The Congressional agreement on a financial reform bill reached early Friday is good for banks but bad for consumers, says Richard Bove, banking analyst at Rochdale Securities.
"I would be buying bank stocks," Bove told CNBC. "The bill is now behind us."
In addition, President Barack Obama will stop bashing banks, Bove says. Indeed, the president’s words will turn from negative to positive, the star analyst says.
"This is a populist surge of activity to say 'Hey, we'll get these bad guys on Wall Street that did bad things to you,'" Bove said.
As for the banks, they’ll find a way around restrictions, such as the new rule to prohibit proprietary trading, he says.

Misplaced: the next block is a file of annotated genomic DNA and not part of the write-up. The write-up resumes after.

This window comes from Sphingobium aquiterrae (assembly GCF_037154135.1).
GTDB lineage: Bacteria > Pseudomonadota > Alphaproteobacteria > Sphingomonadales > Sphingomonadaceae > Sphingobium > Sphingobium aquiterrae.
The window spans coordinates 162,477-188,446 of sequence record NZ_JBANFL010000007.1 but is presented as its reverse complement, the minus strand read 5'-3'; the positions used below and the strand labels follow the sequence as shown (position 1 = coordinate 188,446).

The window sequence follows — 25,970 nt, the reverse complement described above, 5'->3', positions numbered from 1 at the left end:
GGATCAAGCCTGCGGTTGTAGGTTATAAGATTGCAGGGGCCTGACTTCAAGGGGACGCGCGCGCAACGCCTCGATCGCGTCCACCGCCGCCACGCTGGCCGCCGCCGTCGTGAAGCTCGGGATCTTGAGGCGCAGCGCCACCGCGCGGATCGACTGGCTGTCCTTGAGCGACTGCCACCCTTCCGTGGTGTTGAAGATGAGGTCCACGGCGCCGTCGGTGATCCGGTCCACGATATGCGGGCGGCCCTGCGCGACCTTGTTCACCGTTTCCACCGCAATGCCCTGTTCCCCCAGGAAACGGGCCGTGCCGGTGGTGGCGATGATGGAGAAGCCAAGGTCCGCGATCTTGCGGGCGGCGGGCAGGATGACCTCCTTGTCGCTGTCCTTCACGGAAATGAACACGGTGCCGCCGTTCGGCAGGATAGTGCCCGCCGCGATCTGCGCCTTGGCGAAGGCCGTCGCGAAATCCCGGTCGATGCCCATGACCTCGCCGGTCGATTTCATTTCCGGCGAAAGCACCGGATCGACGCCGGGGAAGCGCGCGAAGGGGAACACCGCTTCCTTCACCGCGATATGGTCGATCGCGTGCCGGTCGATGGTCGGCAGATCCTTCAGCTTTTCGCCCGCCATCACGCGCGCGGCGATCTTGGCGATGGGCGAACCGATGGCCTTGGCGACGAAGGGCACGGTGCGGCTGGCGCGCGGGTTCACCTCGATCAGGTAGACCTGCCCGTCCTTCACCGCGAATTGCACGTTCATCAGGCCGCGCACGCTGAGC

And they will raise fees where they can to make up for revenue lost from the new rules. "The people who get hurt are everybody else," Bove said.
Be prepared to pay maintenance fees on your savings and checking accounts – perhaps $12 to $15, he says.
"The point is that the banks can get this money back, the consumer can't."
Others agreed with Bove that banks won’t suffer much from the new legislation.
They “dodged a bullet,” Raj Date, executive director for Cambridge Winter’s bank policy center, told Bloomberg. “This has to be a net positive.”
Dean Baker, co-director of the Center for Economic and Policy Research, told Bloomberg the new rules are “largely a fig leaf.”
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